Finding the Words Grief at the loss of a child will not go away. But Baltimore parents Anne McCracken and Mary Semel hope their anthology can inspire the will to go on.

December 02, 1998|By Stephanie Shapiro | Stephanie Shapiro,SUN STAFF

Ten chairs form a circle at the Barnes & Noble bookstore downtown. Here on a breezy November evening, two Baltimore mothers, Anne McCracken and Mary Semel, will give their first reading of the anthology they've just published: "A Broken Heart Still Beats: After Your Child Dies."

Neither woman knows how tonight will go. McCracken is eerily unnervous. A glass of wine has soothed Semel's jitters.

They know what it's like to lose a child. Their book is a compilation of fiction, nonfiction and poetry by authors who know what it's like, too.

The circle fills with friends, family members and strangers. Some are here to lend support, others to find support. They, too, have lost children. No matter how many self-help groups, consoling conversations and momentary epiphanies they've experienced, they still crave a word or thought, something, to end the pain. But nothing short of bringing a child back can do that.

This is what McCracken and Semel have come to understand. McCracken's son, Jake, died nine years ago at age 5, when a driver crossed the center line and plowed into the car his mother was driving. In 1991, Semel's 16-year-old son, Allie, died in a car accident, too.

McCracken, 50, and Semel, 54, have learned that their grief will always be a part of their lives. In this ghastly revelation, they have found a kind of peace.

Peace didn't come of its own accord. Both women lived for a long time in a black hole. Counselors couldn't help. Semel, a psychotherapist, was repulsed by therapies that urged parents to overcome grief. "I knew I would never get over it, nor would I want to," she says.

Self-help books didn't help. Appalled by their callous optimism, McCracken tossed several volumes against the wall. They were "an affront to the love I held for Jake," says the journalist.

Friends, simply by listening, were of great comfort. But it was literature that extended a lifeline. Others' words pulled the two women out of their all-consuming grief and into the world once again. Editing the book gave them something more: a goal.

After being introduced by a mutual friend in 1992, McCracken and Semel, both avid readers, shared helpful passages from books. They wrote particularly useful ones on note cards.

Before long, they had more than enough for an anthology, and they realized their collection could help other bereaved parents as well.

"The book is so cathartic for us," says McCracken, who nearly died in the accident that took her son's life. "I will never heal. My heart will always be broken. But there has been healing in the last nine years and the book was a big part of it."

By articulating the women's devastation, literature was a homeopathic balm that treated their grief with the authors' own. Poring through the work of Samuel Clemens, Robert Frost, Anne Morrow Lindbergh and others, the women, who both have a surviving daughter, found peace in the knowledge that these writers used their craft to struggle with -- and become reconciled with -- their permanent wound.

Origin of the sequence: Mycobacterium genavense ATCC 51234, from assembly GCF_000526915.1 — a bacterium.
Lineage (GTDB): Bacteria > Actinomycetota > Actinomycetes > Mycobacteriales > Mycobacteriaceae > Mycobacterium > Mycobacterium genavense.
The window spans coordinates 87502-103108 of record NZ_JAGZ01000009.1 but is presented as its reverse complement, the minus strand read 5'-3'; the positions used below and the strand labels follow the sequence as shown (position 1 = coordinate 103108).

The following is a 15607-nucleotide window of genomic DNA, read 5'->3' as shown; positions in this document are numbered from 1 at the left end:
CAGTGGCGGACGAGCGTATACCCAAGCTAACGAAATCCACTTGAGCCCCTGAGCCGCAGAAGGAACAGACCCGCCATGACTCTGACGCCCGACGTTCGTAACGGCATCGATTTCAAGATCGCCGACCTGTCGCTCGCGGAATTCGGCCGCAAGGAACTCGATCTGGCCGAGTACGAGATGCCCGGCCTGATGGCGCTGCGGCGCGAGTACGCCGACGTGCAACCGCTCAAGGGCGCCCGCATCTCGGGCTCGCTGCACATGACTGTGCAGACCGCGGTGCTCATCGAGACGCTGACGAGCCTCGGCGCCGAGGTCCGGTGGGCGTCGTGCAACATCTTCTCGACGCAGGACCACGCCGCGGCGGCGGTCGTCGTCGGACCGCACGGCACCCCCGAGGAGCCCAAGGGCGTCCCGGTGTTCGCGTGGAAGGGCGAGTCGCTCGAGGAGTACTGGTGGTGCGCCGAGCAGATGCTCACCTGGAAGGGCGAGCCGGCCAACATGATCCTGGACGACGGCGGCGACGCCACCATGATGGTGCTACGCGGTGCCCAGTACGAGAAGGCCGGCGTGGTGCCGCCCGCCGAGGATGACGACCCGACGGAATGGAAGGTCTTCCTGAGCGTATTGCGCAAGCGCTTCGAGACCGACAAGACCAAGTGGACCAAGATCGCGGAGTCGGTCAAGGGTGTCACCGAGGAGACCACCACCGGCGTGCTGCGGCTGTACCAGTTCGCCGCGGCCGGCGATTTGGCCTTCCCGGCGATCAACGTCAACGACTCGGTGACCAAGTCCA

Others, such as novelists Anne Tyler and Brett Lott, have not experienced the death of a child, but powerfully intuited the impact of such a loss.

In his novel, "Reed's Beach," Lott recounts the final intimate moment a couple shares with their dead son. After closing the little boy's coffin, his father reflects: "True grief, he saw with the last glimpse of his son in the oak-paneled room, was a secret that defied divulging. There was no way to know it unless it had been bestowed upon you, no way to pass it on once it had arrived."

For the uninitiated, this passage may seem cold comfort. But for grieving parents, it can validate their isolation, even while demonstrating that many before them have known the same horrible feeling.

"What I knew in the very beginning intellectually, this made me feel it: I am not alone," McCracken says. "There were many, many before me ... these people went on ... it was a 'eureka' moment for me."

To know that the same authors also remained productive, even while grieving the loss of a child for the rest of their lives, was a revelation as well. Robert Frost lost four of six children, "and he got up every morning and wrote wonderful poetry," McCracken says. "In the midst of these authors, I can't say I can't survive."

The book, divided into different aspects of the grieving and healing process, includes several essays by McCracken and Semel.

In the chapter "Legacy of Loss," McCracken reviews Jake's last full day of life and the little boy's zest as he amused a group of campers with a recitation from "Peter Pan."

"I love that memory," McCracken writes. "I love it because it's so funny, I can bear it. I love it because it epitomizes the all-boy, mischievous performer that Jake was at almost six years old. But mostly I love it because he's happy.

"He's not a little boy wondering what's happened to him and where are we and when is he going to see us again? He's happy."

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